I refer to this distance along the open channel busway where plug-in units cannot be installed as the “keep out area”, which can be significant. For example, one widely installed busway from a well-known manufacturer has a keep out area of more than 21 inches—this means over 17% of the busway run is unusable for plug-in units.
Busway Safety Considerations
Working on “live” electrical equipment always presents the risk of potential accident from arc flash, arc blast, or electric shock. Unfortunately, working on branch circuit and busway installations is one of the tasks that is often performed on an energized circuit, based on the need to keep mission-critical components operational 24/7.
With open channel busway, this presents multiple risks, since it’s required to connect the plug-in units to the bus-rail when it’s live. While the technicians responsible for this task should always follow NFPA and safety regulations and the specific site requirements, the design of the plug-in unit can also help to significantly reduce the risks posed to both personnel and to the continued operation of the busway system.
By designing safety directly into the components being installed on live busway, operators can minimize risks associated with busway installation and maintenance and prevent electrical accidents.
Busway manufacturers offer various solutions. For example, one manufacturer utilizes a system of twisting the plug-in unit into the busway to both mechanically attach the unit to the busway and to simultaneously make the electrical connections into the conductors. The risks of arc flash or electrical shock during this single step method, however, are heightened due to the physical force required and the ability to both misalign plug-in unit phase connections and/or connect the plug-in unit while on load.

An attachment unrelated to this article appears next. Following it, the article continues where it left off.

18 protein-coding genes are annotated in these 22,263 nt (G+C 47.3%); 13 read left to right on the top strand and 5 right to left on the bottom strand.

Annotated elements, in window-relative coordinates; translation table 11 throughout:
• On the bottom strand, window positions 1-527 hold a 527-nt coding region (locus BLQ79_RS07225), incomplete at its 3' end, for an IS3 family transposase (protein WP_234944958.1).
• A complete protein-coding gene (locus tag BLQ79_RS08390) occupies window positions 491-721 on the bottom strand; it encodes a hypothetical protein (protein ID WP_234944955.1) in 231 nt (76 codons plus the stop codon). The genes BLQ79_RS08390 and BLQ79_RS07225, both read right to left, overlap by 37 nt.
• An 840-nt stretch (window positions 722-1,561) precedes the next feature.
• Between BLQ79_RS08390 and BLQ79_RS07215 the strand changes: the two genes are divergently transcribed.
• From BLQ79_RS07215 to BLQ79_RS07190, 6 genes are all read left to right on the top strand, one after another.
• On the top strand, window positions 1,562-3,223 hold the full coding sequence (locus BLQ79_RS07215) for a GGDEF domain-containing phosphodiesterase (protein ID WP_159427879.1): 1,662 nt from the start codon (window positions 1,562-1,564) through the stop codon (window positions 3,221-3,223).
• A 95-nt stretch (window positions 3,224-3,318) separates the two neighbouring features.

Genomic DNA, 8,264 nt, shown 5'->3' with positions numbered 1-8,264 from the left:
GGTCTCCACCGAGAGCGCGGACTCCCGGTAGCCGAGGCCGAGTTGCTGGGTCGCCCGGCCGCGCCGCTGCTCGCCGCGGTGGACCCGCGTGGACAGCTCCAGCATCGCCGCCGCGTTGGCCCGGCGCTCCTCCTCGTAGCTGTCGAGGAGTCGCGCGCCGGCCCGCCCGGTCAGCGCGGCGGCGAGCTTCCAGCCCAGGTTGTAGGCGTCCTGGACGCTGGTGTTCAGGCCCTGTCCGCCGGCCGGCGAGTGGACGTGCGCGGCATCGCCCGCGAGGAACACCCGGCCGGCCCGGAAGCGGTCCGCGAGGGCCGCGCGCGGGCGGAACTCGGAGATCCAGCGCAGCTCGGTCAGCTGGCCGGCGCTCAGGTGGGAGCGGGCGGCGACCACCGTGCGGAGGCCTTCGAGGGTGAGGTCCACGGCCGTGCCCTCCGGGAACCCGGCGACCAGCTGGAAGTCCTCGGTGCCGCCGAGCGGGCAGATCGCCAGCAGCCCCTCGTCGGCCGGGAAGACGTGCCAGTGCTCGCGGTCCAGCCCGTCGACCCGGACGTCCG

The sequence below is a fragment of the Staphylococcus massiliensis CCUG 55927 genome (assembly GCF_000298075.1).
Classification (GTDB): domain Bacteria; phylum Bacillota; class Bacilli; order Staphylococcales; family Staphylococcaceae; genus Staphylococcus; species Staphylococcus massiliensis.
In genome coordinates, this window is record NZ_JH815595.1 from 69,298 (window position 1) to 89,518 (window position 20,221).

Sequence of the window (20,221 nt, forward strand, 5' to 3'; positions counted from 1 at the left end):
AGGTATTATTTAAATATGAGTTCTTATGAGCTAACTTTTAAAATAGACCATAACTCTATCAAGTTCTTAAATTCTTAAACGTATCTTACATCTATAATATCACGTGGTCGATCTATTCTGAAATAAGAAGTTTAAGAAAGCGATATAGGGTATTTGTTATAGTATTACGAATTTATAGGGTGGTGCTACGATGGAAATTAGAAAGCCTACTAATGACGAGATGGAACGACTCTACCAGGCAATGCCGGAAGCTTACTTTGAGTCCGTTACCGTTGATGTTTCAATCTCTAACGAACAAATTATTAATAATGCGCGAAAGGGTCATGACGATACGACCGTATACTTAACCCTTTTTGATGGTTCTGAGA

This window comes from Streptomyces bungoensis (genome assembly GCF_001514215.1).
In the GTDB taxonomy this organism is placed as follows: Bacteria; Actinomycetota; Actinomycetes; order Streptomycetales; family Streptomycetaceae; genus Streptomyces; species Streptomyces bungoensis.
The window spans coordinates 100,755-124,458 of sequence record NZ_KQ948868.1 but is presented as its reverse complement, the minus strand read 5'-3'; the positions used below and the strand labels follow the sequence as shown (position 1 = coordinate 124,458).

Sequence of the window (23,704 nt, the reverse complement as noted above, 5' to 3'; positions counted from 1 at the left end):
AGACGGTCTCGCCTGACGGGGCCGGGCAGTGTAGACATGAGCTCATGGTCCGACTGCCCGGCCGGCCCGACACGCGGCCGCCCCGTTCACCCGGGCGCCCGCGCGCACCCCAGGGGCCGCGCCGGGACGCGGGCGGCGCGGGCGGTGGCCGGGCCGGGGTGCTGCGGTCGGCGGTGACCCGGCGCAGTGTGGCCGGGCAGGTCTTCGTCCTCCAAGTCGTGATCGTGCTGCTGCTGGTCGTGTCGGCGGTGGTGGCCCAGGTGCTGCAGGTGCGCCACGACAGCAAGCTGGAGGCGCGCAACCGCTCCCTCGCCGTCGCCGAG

Other common systems also pose similar risks, which is why most busway manufacturers include a warning such as DO NOT install Plug-in units under load. Make sure breakers are in the off position. Giving a caveat like this may limit a manufacturer’s legal liability, but it is not an ideal solution for preventing electrical accidents in a real-world data center operation.
A New Busway Approach: Integral Coupling
Integral coupling is a new type of plug-in that can be installed more safely. Integral coupling is a design that includes interlocks at the tap off boxes to ensure that:
- Components CANNOT be installed in the incorrect rotation
- Components CANNOT be installed or removed with the breakers switched on i.e. on load
- The breakers can ONLY be switched on when
- The tap off box is correctly installed and grounded on the bus-rail and
- The connections have been successfully engaged through separate key operation.
In testing, busway with integral coupling units and their associated plug-in units have been successful at mitigating the effects of potential arc flash, meeting IEC/TR 61641 standards, with the plug-in unit breaker detecting and clearing the faults in under 24.7ms.
Busway continues to be the most efficient and effective way of distributing power throughout a data center environment. By designing safety directly into the components being installed on live busway, operators can minimize risks associated with busway installation and maintenance and prevent electrical accidents.
Andy Banks is the Director of Databar Sales (North America) for Anord Mardix.